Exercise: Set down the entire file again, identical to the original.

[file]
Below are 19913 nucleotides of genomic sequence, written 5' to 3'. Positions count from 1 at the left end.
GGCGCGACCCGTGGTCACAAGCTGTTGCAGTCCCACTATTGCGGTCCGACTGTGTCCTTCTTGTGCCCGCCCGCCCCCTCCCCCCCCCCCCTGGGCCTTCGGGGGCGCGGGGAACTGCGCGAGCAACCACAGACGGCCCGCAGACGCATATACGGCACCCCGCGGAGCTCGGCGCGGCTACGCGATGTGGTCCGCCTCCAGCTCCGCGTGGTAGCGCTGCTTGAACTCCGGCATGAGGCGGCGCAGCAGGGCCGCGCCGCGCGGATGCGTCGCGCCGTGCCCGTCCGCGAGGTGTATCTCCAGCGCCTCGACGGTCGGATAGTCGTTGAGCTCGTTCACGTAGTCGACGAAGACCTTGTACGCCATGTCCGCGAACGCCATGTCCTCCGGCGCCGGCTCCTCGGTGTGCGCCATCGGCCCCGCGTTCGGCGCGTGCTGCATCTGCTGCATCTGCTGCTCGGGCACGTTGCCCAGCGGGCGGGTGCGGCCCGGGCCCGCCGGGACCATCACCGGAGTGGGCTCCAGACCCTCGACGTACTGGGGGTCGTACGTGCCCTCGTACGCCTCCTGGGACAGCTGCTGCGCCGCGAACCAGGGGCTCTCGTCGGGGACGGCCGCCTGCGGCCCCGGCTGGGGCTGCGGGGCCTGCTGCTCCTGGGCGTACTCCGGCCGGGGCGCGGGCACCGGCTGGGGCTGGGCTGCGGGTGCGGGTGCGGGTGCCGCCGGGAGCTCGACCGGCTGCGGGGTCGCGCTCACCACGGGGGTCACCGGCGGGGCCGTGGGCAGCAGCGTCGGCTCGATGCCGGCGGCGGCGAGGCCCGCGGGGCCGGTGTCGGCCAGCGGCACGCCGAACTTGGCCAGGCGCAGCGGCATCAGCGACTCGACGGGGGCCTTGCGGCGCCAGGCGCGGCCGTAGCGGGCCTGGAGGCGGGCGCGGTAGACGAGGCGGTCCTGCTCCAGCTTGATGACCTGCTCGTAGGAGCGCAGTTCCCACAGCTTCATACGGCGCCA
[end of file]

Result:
Below are 19913 nucleotides of genomic sequence, written 5' to 3'. Positions count from 1 at the left end.
GGCGCGACCCGTGGTCACAAGCTGTTGCAGTCCCACTATTGCGGTCCGACTGTGTCCTTCTTGTGCCCGCCCGCCCCCTCCCCCCCCCCCCTGGGCCTTCGGGGGCGCGGGGAACTGCGCGAGCAACCACAGACGGCCCGCAGACGCATATACGGCACCCCGCGGAGCTCGGCGCGGCTACGCGATGTGGTCCGCCTCCAGCTCCGCGTGGTAGCGCTGCTTGAACTCCGGCATGAGGCGGCGCAGCAGGGCCGCGCCGCGCGGATGCGTCGCGCCGTGCCCGTCCGCGAGGTGTATCTCCAGCGCCTCGACGGTCGGATAGTCGTTGAGCTCGTTCACGTAGTCGACGAAGACCTTGTACGCCATGTCCGCGAACGCCATGTCCTCCGGCGCCGGCTCCTCGGTGTGCGCCATCGGCCCCGCGTTCGGCGCGTGCTGCATCTGCTGCATCTGCTGCTCGGGCACGTTGCCCAGCGGGCGGGTGCGGCCCGGGCCCGCCGGGACCATCACCGGAGTGGGCTCCAGACCCTCGACGTACTGGGGGTCGTACGTGCCCTCGTACGCCTCCTGGGACAGCTGCTGCGCCGCGAACCAGGGGCTCTCGTCGGGGACGGCCGCCTGCGGCCCCGGCTGGGGCTGCGGGGCCTGCTGCTCCTGGGCGTACTCCGGCCGGGGCGCGGGCACCGGCTGGGGCTGGGCTGCGGGTGCGGGTGCGGGTGCCGCCGGGAGCTCGACCGGCTGCGGGGTCGCGCTCACCACGGGGGTCACCGGCGGGGCCGTGGGCAGCAGCGTCGGCTCGATGCCGGCGGCGGCGAGGCCCGCGGGGCCGGTGTCGGCCAGCGGCACGCCGAACTTGGCCAGGCGCAGCGGCATCAGCGACTCGACGGGGGCCTTGCGGCGCCAGGCGCGGCCGTAGCGGGCCTGGAGGCGGGCGCGGTAGACGAGGCGGTCCTGCTCCAGCTTGATGACCTGCTCGTAGGAGCGCAGTTCCCACAGCTTCATACGGCGCCA